Power generation in the country grew by a dismal 2.7% YoY during FY09, a far cry from the target of 9.1% YoY. Though there was a sharp decline in hydro and nuclear based generation during the year, the overall electricity generation in the country showed positive growth on account of two factors - a 5.6% YoY growth in thermal based generation, and a markedly higher growth in power generated by the private sector as compared to the central and state sectors.
The main reason for the targets not being met were low rainfall led low inflows into reservoirs adversely affecting hydro power generation, nuclear fuel supply constraints causing lower nuclear power generation. As far as thermal power generation is concerned, shortage of coal & gas (which are the main fuels for thermal generation), shortfall in capacity addition, delay in achieving commercial operation of some newly commissioned units due to non-completion of balance of plant works were some of the factors that played spoilsport.
A lower growth in peak electricity demand during FY09 as compared to growth in peak demand met led to a decline in the country's peak shortage levels. The power sector is extremely coal intensive and uses about 74% of the country's coal production. In light of this, a negative for the country has been that its dependence on imported coal went up by almost 60% during the year. The fuels woes for the power sector also extend to other sources of fuel. For example, the supply of gas to power stations that use gas as the primary fuel remains inadequate.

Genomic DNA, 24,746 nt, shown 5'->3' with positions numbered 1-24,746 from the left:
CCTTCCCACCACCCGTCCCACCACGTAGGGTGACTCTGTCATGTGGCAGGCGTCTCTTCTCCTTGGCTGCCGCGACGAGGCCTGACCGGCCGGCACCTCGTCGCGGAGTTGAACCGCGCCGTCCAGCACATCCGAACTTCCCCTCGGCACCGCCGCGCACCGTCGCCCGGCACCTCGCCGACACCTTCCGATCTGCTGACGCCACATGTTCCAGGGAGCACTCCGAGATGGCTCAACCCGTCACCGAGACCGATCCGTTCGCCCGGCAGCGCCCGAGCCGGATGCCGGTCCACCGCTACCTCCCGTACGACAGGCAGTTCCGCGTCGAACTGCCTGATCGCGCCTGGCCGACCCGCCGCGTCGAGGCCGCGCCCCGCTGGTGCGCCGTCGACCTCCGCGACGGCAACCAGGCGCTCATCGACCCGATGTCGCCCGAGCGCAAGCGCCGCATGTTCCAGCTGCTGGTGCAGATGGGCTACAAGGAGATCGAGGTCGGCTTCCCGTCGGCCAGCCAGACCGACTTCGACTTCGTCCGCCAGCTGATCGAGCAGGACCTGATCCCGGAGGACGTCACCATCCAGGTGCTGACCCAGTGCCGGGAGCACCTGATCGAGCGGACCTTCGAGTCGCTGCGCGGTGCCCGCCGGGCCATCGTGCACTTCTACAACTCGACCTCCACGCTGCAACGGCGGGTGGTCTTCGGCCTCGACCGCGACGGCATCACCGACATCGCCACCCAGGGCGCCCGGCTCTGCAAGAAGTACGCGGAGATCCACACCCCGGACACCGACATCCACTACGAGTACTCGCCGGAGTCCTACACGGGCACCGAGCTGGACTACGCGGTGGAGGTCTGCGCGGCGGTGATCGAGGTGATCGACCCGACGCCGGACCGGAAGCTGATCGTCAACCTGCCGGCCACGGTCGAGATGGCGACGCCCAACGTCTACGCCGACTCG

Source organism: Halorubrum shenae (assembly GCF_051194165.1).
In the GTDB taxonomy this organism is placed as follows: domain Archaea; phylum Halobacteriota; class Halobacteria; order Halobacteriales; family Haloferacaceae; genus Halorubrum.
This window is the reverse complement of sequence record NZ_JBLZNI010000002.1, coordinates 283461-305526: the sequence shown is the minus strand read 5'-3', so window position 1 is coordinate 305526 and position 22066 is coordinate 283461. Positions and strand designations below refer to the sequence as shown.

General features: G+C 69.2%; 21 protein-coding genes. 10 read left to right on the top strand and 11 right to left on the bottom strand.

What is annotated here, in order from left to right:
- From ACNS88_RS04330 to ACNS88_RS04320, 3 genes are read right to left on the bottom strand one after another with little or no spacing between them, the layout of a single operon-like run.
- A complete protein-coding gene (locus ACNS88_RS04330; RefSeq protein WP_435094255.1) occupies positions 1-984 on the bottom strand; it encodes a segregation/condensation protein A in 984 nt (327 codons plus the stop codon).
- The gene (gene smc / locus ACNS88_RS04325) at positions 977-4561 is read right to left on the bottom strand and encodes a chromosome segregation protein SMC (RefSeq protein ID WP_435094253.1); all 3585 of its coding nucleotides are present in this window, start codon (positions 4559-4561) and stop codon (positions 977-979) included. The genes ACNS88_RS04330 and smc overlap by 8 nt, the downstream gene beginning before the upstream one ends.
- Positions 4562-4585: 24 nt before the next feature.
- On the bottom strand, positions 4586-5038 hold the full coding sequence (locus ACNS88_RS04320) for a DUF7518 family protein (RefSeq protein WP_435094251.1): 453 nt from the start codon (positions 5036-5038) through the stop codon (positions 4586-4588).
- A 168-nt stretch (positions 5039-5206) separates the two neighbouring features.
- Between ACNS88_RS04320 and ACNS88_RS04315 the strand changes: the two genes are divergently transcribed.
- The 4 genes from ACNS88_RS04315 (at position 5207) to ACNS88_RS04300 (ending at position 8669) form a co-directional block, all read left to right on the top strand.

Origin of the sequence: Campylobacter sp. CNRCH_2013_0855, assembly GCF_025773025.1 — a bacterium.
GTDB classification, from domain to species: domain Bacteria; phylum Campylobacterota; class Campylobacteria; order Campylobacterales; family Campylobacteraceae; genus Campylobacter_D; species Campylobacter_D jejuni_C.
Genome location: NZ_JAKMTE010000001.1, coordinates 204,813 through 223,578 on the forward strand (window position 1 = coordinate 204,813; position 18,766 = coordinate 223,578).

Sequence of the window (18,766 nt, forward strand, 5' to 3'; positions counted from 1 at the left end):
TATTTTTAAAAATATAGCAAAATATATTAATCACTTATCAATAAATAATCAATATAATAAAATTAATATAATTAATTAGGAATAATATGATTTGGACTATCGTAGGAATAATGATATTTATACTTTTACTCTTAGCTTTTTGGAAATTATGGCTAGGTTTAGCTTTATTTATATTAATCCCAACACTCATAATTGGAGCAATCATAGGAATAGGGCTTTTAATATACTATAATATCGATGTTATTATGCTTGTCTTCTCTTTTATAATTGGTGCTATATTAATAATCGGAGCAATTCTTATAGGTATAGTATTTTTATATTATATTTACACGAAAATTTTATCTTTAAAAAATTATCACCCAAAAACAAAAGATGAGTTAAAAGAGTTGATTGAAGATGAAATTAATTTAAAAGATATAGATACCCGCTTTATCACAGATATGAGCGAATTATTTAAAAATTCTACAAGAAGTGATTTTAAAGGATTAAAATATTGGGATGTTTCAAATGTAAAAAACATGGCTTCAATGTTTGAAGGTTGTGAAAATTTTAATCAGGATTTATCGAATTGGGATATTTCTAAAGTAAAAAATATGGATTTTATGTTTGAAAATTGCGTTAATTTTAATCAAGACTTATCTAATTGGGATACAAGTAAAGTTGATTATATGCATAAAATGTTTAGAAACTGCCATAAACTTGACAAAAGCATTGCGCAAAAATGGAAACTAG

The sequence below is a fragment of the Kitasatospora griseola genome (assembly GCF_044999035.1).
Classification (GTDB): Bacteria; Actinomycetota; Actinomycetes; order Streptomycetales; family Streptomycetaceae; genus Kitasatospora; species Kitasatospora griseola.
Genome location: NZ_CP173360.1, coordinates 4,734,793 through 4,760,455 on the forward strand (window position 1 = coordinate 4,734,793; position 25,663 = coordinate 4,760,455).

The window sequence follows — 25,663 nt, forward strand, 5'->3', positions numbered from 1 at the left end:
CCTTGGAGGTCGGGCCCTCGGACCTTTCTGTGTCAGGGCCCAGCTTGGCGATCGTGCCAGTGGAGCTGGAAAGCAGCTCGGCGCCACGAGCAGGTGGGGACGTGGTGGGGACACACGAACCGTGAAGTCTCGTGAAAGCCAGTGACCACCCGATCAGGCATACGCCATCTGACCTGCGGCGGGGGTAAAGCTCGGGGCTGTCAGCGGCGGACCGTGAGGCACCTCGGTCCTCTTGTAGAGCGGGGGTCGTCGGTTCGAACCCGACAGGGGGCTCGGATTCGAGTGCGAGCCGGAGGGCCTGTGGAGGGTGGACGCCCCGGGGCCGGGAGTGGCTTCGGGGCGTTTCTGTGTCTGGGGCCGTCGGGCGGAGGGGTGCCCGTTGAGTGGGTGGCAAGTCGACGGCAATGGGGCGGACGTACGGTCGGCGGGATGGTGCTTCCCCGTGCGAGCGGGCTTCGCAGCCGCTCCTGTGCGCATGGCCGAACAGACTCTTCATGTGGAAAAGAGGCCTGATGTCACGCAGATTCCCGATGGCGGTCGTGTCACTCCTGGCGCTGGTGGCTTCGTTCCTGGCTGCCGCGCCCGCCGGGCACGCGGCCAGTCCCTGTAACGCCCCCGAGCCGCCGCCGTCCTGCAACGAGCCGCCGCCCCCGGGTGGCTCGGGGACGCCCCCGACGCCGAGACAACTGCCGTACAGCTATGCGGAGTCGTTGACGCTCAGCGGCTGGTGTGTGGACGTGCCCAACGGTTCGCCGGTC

In light of the constant slippages in power generation addition year after year, the Ministry of Power has now adopted a monitoring system of capacity addition with three broad levels - the Central Electricity Authority (CEA), Ministry of Power (MoP) and Power Project Monitoring Panel (PPMP). Under the coal based Ultra Mega Power Projects (UMPPs) initiative of the government, nine such projects, each with a capacity of 4,000 MW, have been identified. Some of these have already been awarded and development work has already begun, while some are still to be awarded.
What is somewhat startling is the scenario of hydro power projects in the country. There are currently 40 hydro projects with an aggregate capacity of 13,085 MW under construction. The main reasons for the slow development include a myriad of problems like difficult and inaccessible potential sites, difficulties in land acquisition, rehabilitation, environmental and forest-related issues, inter-state issues etc. Still, the bulk of the potential for hydropower in the country is yet to be tapped (which is in the Himalayan region).
In terms of energy conservation, the Bureau of Energy Efficiency (BEE) has taken initiatives to promote energy efficiency, targeting reduction in demand of 5% during the eleventh five year plan. Other than that, the survey has also mentioned the government's continued focus on improving the transmission and distribution (T&D) infrastructure in the country, and rural electricity initiatives like the Rajiv Gandhi Grameen Vidyutikaran Yojna.
The Indian telecom industry registered yet another year of strong growth, adding more than 115 m wireless subscribers. As of February 2009, the industry had almost 414 m connections (including fixed lines), making India the third largest telephone market and the second largest wireless market in the world.